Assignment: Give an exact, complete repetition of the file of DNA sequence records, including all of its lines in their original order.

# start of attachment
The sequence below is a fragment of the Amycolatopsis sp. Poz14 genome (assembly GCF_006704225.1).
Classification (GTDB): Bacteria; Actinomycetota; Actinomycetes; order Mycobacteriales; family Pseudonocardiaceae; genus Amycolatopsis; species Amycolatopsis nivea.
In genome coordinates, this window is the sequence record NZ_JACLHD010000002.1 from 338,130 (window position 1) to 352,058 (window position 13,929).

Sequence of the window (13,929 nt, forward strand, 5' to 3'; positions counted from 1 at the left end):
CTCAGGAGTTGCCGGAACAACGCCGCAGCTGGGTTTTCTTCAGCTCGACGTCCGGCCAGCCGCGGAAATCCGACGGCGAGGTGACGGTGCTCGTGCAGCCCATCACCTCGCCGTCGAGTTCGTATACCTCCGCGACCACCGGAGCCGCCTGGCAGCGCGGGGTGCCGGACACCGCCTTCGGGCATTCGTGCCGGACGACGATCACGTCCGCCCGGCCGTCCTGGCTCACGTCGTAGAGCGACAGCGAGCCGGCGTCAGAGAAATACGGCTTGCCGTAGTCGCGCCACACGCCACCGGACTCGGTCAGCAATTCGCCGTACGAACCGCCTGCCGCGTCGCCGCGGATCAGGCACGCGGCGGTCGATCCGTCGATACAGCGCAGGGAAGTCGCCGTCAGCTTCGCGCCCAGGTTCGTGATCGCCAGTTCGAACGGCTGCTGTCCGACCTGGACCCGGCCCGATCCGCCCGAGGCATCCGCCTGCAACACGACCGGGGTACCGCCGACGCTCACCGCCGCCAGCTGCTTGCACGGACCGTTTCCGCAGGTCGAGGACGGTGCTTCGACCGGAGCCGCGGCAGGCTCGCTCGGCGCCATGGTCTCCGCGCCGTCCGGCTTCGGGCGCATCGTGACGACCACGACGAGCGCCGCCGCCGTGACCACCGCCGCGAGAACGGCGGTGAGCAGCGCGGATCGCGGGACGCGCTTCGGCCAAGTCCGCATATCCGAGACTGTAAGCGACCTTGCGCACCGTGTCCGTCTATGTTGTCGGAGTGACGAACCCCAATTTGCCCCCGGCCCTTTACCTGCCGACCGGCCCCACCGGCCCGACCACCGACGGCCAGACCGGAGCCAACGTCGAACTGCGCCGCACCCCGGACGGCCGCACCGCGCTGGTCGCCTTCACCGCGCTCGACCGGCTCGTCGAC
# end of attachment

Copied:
The sequence below is a fragment of the Amycolatopsis sp. Poz14 genome (assembly GCF_006704225.1).
Classification (GTDB): Bacteria; Actinomycetota; Actinomycetes; order Mycobacteriales; family Pseudonocardiaceae; genus Amycolatopsis; species Amycolatopsis nivea.
In genome coordinates, this window is the sequence record NZ_JACLHD010000002.1 from 338,130 (window position 1) to 352,058 (window position 13,929).

Sequence of the window (13,929 nt, forward strand, 5' to 3'; positions counted from 1 at the left end):
CTCAGGAGTTGCCGGAACAACGCCGCAGCTGGGTTTTCTTCAGCTCGACGTCCGGCCAGCCGCGGAAATCCGACGGCGAGGTGACGGTGCTCGTGCAGCCCATCACCTCGCCGTCGAGTTCGTATACCTCCGCGACCACCGGAGCCGCCTGGCAGCGCGGGGTGCCGGACACCGCCTTCGGGCATTCGTGCCGGACGACGATCACGTCCGCCCGGCCGTCCTGGCTCACGTCGTAGAGCGACAGCGAGCCGGCGTCAGAGAAATACGGCTTGCCGTAGTCGCGCCACACGCCACCGGACTCGGTCAGCAATTCGCCGTACGAACCGCCTGCCGCGTCGCCGCGGATCAGGCACGCGGCGGTCGATCCGTCGATACAGCGCAGGGAAGTCGCCGTCAGCTTCGCGCCCAGGTTCGTGATCGCCAGTTCGAACGGCTGCTGTCCGACCTGGACCCGGCCCGATCCGCCCGAGGCATCCGCCTGCAACACGACCGGGGTACCGCCGACGCTCACCGCCGCCAGCTGCTTGCACGGACCGTTTCCGCAGGTCGAGGACGGTGCTTCGACCGGAGCCGCGGCAGGCTCGCTCGGCGCCATGGTCTCCGCGCCGTCCGGCTTCGGGCGCATCGTGACGACCACGACGAGCGCCGCCGCCGTGACCACCGCCGCGAGAACGGCGGTGAGCAGCGCGGATCGCGGGACGCGCTTCGGCCAAGTCCGCATATCCGAGACTGTAAGCGACCTTGCGCACCGTGTCCGTCTATGTTGTCGGAGTGACGAACCCCAATTTGCCCCCGGCCCTTTACCTGCCGACCGGCCCCACCGGCCCGACCACCGACGGCCAGACCGGAGCCAACGTCGAACTGCGCCGCACCCCGGACGGCCGCACCGCGCTGGTCGCCTTCACCGCGCTCGACCGGCTCGTCGAC